by Daniel Becker
I posted in 7/2009 on the issue of fixing our healthcare system based on the Massachusetts model. The first was Massachusetts is fixing the fixed healthcare system. The second was a followup to the first: Fixing the fixing. Healthcare Deja vu.
The issue was that we are dancing around. All the proposals to date have been nothing more than a relabeling of already tried organizational structuring within the private insurance model. I ended the first article with a quote from a NEJM report and a my question:
Despite these imprecisions, the difference in the costs of health care administration between the United States and Canada is clearly large and growing. Is $294.3 billion annually for U.S. health care administration money well spent?
Well, is it? Did they even ask?
I ended the second article with:
We’re talking the same old approach to what really is a problem with the product. At least in the bad socialist health care programs they recognize that a for profit third party only adds cost and thus do not have to account for that part of our problem (it’s called savings). They just need to resolve the product quality issue. It is the only common issue to all nations.
I’m taking bets on the date of the new fix of the newly fixed, fixed system.
Ok folks. The betting is closed. Time to lay the cards on the table.
US News and World Report: Mass. Health Reform Hasn’t Halted Medical Bankruptcies
“Health costs in the state have risen sharply since reform was enacted. Even before the changes in health care laws, most medical bankruptcies in Massachusetts — as in other states — afflicted middle-class families with health insurance. High premium costs and gaps in coverage — co-payments, deductibles and uncovered services — often left insured families liable for substantial out-of-pocket costs. None of that changed. For example, under Massachusetts’ reform, the least expensive individual coverage available to a 56-year-old Bostonian carries a premium of $5,616, a deductible of $2,000, and covers only 80 percent of the next $15,000 in costs for covered services,” the researchers wrote.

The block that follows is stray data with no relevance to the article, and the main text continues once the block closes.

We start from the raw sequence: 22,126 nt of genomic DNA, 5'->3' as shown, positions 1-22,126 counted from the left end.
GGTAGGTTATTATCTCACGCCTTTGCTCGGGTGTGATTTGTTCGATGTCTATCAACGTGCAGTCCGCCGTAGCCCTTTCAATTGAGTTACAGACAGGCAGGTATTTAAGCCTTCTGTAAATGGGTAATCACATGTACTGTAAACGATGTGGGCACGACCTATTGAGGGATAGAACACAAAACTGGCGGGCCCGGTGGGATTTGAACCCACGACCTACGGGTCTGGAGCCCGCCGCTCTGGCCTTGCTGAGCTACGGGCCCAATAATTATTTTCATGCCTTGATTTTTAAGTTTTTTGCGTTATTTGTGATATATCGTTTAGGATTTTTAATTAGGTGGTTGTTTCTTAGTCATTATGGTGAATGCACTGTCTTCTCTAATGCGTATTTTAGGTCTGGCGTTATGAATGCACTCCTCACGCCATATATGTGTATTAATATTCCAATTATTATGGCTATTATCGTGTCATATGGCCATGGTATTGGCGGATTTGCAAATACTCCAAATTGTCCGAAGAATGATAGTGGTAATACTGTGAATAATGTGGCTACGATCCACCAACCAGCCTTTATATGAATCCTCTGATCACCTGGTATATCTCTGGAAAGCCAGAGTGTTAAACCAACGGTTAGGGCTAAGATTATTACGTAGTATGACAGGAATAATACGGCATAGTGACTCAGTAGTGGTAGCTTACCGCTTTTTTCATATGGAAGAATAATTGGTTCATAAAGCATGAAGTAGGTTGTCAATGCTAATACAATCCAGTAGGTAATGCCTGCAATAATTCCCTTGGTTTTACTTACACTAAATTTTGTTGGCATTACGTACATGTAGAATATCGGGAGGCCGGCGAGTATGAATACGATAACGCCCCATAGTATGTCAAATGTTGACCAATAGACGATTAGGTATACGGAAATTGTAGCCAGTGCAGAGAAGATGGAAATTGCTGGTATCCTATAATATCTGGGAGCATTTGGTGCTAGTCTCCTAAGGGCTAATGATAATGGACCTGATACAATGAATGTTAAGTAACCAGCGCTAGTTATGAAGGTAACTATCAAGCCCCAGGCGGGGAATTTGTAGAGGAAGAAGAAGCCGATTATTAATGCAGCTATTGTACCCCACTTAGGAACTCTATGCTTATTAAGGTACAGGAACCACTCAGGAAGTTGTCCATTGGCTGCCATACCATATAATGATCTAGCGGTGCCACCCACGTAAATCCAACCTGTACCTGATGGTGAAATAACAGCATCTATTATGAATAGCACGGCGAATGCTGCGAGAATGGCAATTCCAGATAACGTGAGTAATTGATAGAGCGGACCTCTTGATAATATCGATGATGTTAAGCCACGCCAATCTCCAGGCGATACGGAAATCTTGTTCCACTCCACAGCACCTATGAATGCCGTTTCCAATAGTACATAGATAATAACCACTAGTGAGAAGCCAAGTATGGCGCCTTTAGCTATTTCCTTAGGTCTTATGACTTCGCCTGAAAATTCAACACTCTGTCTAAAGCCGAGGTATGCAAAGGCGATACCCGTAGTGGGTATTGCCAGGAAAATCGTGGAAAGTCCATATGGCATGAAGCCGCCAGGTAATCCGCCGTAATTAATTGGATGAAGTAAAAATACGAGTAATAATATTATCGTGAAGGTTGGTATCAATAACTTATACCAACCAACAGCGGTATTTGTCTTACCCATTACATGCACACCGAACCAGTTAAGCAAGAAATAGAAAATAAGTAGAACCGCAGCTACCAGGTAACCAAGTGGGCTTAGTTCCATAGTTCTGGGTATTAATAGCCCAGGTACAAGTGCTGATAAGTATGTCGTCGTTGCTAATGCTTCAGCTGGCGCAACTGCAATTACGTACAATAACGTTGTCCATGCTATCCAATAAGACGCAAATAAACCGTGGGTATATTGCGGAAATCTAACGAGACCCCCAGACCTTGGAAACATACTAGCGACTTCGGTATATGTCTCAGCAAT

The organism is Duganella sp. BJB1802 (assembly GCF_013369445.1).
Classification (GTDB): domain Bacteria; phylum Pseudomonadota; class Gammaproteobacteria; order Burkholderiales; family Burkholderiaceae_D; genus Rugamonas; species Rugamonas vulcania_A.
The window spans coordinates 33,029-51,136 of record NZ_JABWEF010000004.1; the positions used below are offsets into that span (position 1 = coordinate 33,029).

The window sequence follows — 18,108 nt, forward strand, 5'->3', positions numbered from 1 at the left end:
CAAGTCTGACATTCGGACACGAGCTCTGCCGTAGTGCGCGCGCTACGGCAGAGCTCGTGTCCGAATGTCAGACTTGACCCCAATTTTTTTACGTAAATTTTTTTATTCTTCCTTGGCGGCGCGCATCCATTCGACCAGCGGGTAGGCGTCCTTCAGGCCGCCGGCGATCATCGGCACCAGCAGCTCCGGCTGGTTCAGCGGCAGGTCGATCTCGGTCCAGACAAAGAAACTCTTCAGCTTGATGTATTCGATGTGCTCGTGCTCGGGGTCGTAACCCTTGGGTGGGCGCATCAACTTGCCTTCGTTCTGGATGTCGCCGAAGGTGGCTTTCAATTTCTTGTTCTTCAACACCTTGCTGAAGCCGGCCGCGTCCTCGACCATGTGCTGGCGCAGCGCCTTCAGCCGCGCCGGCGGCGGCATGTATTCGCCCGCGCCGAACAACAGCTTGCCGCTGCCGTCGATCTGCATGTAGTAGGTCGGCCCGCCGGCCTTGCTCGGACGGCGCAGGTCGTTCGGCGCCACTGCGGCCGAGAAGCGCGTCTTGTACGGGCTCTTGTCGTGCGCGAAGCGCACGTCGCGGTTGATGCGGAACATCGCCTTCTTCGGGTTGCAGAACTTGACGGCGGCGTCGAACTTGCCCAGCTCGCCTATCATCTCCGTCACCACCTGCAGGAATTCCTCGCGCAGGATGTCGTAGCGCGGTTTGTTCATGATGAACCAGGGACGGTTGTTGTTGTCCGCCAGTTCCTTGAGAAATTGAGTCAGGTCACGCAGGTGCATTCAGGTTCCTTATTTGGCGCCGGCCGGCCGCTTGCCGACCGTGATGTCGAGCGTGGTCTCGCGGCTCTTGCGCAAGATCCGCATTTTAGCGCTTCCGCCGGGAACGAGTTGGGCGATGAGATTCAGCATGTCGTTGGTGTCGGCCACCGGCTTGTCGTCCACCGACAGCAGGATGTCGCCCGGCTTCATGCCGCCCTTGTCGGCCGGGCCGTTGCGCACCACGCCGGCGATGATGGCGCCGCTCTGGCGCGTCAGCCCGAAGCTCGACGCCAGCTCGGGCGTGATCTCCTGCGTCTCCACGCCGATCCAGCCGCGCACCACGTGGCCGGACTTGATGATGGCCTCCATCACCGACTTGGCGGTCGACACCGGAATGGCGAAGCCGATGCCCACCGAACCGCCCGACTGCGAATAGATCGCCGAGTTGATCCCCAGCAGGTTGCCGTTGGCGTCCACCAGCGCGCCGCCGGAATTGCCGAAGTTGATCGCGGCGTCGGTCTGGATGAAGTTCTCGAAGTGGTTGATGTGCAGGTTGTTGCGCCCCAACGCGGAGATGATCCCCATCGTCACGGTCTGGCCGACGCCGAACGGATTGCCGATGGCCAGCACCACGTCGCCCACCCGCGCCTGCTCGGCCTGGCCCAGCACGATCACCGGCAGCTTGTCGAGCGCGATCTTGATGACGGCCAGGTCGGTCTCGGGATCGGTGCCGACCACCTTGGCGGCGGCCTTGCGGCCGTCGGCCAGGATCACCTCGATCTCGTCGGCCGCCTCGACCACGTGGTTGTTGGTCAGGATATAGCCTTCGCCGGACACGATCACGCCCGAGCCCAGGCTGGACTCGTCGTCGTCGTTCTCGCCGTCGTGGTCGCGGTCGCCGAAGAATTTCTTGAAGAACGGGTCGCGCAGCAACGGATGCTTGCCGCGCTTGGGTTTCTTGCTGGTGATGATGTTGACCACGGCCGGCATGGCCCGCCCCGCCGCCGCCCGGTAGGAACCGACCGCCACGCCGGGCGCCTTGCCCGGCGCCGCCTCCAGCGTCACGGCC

The results from the actual published article in The American Journal of Medicine:
In 2009, illness or medical bills contributed to 52.9% of bankruptcies in Massachusetts. In contrast, in early 2007, medical bankruptcies accounted for 59.3% of personal bankruptcies in the state (P#.44 for comparison with 2009 proportion) and 62.1% nationally (P#.02). Because the total number of personal bankruptcy filings in Massachusetts increased by 51% between fiscal years 2007 and 2009(6) the absolute number of medical bankruptcies in the state actually increased by more than one third during that period, from 7504 to 10,093.
The profile of the bankruptcies:
Most of the recent Massachusetts debtors were female (Table 1). Their average age was 48.2 years, two thirds of them had attended college, and 70.5% owned a home or had owned one within the past 5 years. The average debtor household included 2.94 persons; in three quarters of them, at least 1 adult was employed at the time of bankruptcy filing.
In 2009, 45.6% of the entire sample (86.2% of the medically bankrupt) had high medical bills or specifically cited illness as a cause of their bankruptcy, proportions that did not vary by insurance
status. The remaining 13.8% of the medically bankrupt (7.3% of the entire sample) were classified as medically bankrupt because they had lost significant work-related income because of illness or had mortgaged a home to pay medical bills.
As would be expected in a state where medical insurance is mandatory, the overwhelming majority (89.0%) of debtors had health insurance for themselves and all of their dependents at the time of bankruptcy filing…
The 2009 coverage rates in Massachusetts were higher than those for Massachusetts debtors in 2007 (before the coverage mandate was enforced), when 84.1% had insurance at the time of filing and approximately one third (34.1%) had experienced a coverage gap. In both 2007 and 2009, Massachusetts debtors’ had higher coverage rates than in our 2007 national sample, in which only 69.7% of bankrupt families were insured at the time of filing and 37.4% had experienced a gap.
Here we go folks, the table is open. Taking new bets.